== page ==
UBC Reports 24% Profit Decline But Surpasses Analyst Expectations

UBS reported a net income of $1.7 billion for the third quarter of this year, slightly higher than analyst expectations, citing a challenging environment.

According to Refinitiv data, analysts expected a net profit of $1.64 billion. UBS earned $2.3 billion in net income last year.

The Swiss lender fell short of expectations in the previous quarter, posting a net profit of $2.108 billion. The bank stated at the time that the second quarter had been “one of the most difficult periods for investors in the last ten years” due to high inflation, the Ukraine war, and strict Covid-19 policies in Asia.

According to UBS, these factors remained on investors’ minds in the third quarter.

“The macroeconomic and geopolitical environment has become increasingly complex. Clients remain concerned about persistently high inflation, elevated energy prices, the war in Ukraine and residual effects of the pandemic,” Ralph Hamers, CEO of UBS, said in a statement.

However, Hamers’ Geoff Cutmore stated that there have been very strong flows into the business over the quarter, with net new fee-generating assets totaling $17 billion.

The CET 1 capital ratio, a measure of bank solvency, increased to 14.4 pert cent from 14.9 per cent the previous year.

Its investment banking division saw a 19% decrease in revenue, with lower performance in equity derivatives, cash equities, and financing revenue offset by foreign exchange revenue. Revenues in the Global Wealth Management division were also down 4 per cent year on year.

Personal and corporate banking revenues, on the other hand, increased during the same period due to more favorable Swiss National Bank rates.

On Tuesday, Hamers stated that clients on its wealth side were looking for alternative investments and cash, and he predicted that activity on its trading unit’s institutional side would remain weak in the fourth quarter.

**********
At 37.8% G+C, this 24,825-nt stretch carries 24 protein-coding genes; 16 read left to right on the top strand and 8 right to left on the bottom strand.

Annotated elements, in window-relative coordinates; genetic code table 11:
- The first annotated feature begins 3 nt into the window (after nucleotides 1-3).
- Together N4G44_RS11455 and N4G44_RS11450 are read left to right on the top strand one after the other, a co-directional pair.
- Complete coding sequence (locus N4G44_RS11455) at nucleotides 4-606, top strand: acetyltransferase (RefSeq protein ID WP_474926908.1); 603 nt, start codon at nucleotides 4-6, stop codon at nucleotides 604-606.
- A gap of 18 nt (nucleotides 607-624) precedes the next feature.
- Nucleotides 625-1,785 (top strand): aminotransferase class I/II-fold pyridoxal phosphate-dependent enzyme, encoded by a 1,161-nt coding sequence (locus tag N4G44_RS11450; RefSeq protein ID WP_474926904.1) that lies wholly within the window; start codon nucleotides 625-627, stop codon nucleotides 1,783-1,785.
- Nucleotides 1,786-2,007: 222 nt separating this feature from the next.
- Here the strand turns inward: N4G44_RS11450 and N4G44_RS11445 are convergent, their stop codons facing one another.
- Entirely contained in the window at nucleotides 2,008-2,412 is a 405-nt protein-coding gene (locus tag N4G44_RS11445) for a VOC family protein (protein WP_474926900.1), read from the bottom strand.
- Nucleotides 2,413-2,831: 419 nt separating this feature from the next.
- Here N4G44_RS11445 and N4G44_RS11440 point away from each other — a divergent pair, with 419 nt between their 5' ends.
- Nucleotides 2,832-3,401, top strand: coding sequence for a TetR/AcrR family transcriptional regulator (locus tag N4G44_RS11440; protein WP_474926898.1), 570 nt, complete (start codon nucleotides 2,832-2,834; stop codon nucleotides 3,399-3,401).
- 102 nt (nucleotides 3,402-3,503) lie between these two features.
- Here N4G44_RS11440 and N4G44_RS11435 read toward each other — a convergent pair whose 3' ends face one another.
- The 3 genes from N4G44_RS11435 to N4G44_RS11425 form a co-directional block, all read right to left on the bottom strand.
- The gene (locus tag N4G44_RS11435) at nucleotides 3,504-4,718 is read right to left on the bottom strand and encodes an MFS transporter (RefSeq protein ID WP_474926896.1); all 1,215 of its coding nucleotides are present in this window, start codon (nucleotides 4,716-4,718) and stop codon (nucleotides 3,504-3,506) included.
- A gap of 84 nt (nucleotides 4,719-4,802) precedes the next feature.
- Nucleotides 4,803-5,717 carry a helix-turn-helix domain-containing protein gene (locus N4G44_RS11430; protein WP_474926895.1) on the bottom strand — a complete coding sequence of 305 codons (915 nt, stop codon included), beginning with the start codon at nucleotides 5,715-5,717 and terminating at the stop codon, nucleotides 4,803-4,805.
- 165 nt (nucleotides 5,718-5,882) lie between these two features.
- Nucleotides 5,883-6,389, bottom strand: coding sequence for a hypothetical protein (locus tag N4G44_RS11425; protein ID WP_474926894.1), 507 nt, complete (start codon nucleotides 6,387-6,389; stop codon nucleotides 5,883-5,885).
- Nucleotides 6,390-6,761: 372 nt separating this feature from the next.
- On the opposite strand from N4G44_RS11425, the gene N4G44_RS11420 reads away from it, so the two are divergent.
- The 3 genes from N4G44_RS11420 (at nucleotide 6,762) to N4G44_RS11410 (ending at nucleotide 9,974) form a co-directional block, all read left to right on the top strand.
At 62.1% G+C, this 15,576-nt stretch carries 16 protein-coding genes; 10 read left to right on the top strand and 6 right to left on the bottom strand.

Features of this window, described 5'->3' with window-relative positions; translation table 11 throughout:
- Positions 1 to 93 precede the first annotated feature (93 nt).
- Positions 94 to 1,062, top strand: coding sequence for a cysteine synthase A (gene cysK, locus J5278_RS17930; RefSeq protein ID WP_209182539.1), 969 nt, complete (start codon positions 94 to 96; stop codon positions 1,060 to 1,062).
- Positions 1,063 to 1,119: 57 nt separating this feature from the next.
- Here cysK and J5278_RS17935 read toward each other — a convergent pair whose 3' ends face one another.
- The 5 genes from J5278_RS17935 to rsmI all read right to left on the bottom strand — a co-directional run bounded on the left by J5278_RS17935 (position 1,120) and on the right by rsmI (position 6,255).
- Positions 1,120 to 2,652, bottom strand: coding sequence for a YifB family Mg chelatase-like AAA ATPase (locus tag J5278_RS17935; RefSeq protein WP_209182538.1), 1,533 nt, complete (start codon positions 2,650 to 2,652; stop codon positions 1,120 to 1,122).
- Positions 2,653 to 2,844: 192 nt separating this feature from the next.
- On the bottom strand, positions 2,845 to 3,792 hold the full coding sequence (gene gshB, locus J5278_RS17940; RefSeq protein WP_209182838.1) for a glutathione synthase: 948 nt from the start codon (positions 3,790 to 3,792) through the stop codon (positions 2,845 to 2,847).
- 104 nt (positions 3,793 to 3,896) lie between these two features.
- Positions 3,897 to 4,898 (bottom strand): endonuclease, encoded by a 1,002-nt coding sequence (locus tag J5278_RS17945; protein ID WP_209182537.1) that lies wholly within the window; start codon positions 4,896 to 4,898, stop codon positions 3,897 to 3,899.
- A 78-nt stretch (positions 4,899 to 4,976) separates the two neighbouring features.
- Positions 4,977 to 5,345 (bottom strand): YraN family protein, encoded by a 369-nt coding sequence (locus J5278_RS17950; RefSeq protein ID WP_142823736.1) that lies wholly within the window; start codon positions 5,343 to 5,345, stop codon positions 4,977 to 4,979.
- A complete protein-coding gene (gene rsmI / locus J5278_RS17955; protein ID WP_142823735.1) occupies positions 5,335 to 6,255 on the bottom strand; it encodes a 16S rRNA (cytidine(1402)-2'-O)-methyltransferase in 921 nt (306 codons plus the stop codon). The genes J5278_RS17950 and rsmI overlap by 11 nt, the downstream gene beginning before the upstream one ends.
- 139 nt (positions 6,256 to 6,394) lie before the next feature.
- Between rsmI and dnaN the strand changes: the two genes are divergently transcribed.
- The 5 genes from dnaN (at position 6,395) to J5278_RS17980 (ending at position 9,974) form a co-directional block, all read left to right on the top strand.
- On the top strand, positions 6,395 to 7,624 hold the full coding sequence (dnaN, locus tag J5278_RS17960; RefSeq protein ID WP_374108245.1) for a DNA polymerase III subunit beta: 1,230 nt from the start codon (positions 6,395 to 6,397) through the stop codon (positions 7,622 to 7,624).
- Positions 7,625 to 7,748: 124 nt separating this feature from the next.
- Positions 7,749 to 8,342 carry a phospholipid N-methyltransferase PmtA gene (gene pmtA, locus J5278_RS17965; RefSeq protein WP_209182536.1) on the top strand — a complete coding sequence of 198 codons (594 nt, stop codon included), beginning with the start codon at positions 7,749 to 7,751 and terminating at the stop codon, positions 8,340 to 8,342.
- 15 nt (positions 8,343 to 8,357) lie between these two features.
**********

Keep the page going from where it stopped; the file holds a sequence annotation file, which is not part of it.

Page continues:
UBS wants to grow its business in Asia, and CEO Hamers sees “some opportunities to grow” in China.

“The confirmation of [China President] Xi for another term is on one side basically the confirmation of consistency going forward, so some of the policies that he has come out with over the last year will most likely be continued,” Hamers said.

He added that the Swiss bank looks at China “by virtue of its demographics and some of the dimensions of the economy.” “We think over time it is a very attractive place, so it is a strategic place,” he added.

In other words, given the ongoing energy crisis and war in Ukraine, Hamers anticipates a “challenging” time for Europe.

“Europe will have a challenging period, a challenging winter although they have their reserves,” he said, adding that the Swiss bank expects the region to enter a recession.

In late morning European trade, UBS shares were up more than 4%.

“We consider UBS’s Q3 results were reasonably good considering the challenging operating environment although net attributable profit was down 24% compared to the same quarter the year before,” Vitaline Yeterian, senior vice president at DBRS Morningstar, said via email.

(Adapted from CNBC.com)


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